"It is said that some ancient TCM [traditional Chinese medicine] doctors are clairvoyant or clairsentient, meaning they have high intuitive powers to sense, see and feel beyond the physical," said Dr. Xiang Jun., Ph.D. in Acupuncture, said on her website
Hua Tuo was known for practicing Taoism (Daoism). He is said to have looked to the divine for guidance and to have improved himself and his abilities this way. The Taoists of Chinese legend are often said to have supernormal abilities. Some modern scientists have also looked at how spiritual practices might help people develop powers considered supernormal.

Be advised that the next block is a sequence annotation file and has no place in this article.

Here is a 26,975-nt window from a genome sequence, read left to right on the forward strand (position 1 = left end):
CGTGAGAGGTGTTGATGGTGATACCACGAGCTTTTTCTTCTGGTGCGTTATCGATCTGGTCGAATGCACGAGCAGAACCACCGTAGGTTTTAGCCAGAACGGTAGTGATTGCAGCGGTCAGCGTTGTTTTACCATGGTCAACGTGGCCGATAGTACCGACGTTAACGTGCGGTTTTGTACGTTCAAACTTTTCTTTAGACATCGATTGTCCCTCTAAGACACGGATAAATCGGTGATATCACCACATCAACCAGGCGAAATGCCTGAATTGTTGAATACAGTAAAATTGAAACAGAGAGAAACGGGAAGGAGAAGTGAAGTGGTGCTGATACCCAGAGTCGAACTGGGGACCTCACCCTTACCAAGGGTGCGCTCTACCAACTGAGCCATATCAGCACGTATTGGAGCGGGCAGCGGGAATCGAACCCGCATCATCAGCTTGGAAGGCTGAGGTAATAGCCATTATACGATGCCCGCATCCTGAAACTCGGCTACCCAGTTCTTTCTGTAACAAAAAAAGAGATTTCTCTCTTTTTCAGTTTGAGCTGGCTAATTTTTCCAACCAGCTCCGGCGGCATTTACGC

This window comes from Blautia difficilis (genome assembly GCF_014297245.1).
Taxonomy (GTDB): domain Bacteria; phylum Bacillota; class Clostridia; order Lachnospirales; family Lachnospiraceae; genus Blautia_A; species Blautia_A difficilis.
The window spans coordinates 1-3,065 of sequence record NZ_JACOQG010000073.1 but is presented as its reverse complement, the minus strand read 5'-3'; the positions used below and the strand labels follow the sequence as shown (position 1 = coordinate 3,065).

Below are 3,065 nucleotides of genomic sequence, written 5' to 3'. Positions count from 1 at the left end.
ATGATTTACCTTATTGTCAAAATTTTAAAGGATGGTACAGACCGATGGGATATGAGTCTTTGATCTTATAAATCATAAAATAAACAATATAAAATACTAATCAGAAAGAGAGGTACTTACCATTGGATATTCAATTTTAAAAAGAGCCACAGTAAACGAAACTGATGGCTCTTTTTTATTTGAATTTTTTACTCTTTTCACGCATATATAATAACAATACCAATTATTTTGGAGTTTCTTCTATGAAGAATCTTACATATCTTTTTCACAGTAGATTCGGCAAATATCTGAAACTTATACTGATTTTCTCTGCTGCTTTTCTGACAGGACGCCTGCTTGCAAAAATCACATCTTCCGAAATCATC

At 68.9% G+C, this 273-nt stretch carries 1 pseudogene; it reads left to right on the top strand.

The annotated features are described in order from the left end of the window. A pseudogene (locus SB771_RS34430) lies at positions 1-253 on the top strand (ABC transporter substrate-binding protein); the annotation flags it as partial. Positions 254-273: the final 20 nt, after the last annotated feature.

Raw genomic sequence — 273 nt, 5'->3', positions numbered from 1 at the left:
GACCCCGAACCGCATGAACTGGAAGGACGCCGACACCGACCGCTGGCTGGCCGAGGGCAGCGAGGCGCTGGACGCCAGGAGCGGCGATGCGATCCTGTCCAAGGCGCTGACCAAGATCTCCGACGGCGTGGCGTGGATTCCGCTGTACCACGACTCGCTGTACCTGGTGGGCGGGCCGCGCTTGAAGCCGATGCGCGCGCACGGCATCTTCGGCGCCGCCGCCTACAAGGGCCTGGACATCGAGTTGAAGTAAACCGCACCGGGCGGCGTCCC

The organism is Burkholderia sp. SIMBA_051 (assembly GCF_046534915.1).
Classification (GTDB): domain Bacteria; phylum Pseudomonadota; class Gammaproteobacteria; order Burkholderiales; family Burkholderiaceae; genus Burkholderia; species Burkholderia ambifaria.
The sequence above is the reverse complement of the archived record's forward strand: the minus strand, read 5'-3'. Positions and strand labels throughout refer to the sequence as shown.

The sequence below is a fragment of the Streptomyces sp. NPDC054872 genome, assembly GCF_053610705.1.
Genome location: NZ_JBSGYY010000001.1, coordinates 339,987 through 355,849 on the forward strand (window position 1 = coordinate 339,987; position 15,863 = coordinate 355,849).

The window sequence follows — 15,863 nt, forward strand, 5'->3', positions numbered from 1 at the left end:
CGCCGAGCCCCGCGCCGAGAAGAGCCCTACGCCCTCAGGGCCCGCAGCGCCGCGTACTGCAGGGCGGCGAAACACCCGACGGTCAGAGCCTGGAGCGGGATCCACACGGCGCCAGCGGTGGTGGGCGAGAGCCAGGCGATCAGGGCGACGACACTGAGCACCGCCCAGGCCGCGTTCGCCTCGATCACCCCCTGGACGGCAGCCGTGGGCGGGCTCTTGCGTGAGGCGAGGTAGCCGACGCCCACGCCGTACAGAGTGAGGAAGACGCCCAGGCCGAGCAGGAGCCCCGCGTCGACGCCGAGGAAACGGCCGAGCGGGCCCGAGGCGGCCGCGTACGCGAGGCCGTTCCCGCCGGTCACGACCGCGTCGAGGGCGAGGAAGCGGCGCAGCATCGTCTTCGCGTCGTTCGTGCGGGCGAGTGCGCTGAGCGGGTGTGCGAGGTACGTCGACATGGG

For example, Dean Radin, chief scientist at the Institute of Noetic Sciences, has written
extensively about spiritual practitioners and reported supernormal abilities throughout the course of history.
In his book “Supernormal: Science, yoga, and the evidence for extraordinary psychic abilities,” Radin said: “For a Western-trained academic, the mere existence of, say, telepathy would be considered supernormal and thus wildly extraordinary. But for an experienced yogi, it’s just a boringly normal minor siddhi [a Sanskrit term for a meditation attainment, or power]."
Dharmananda wrote of Hua Tuo: "Being an accomplished Taoist and following its principles, he did not seek fame or fortune, though much praise was heaped upon him."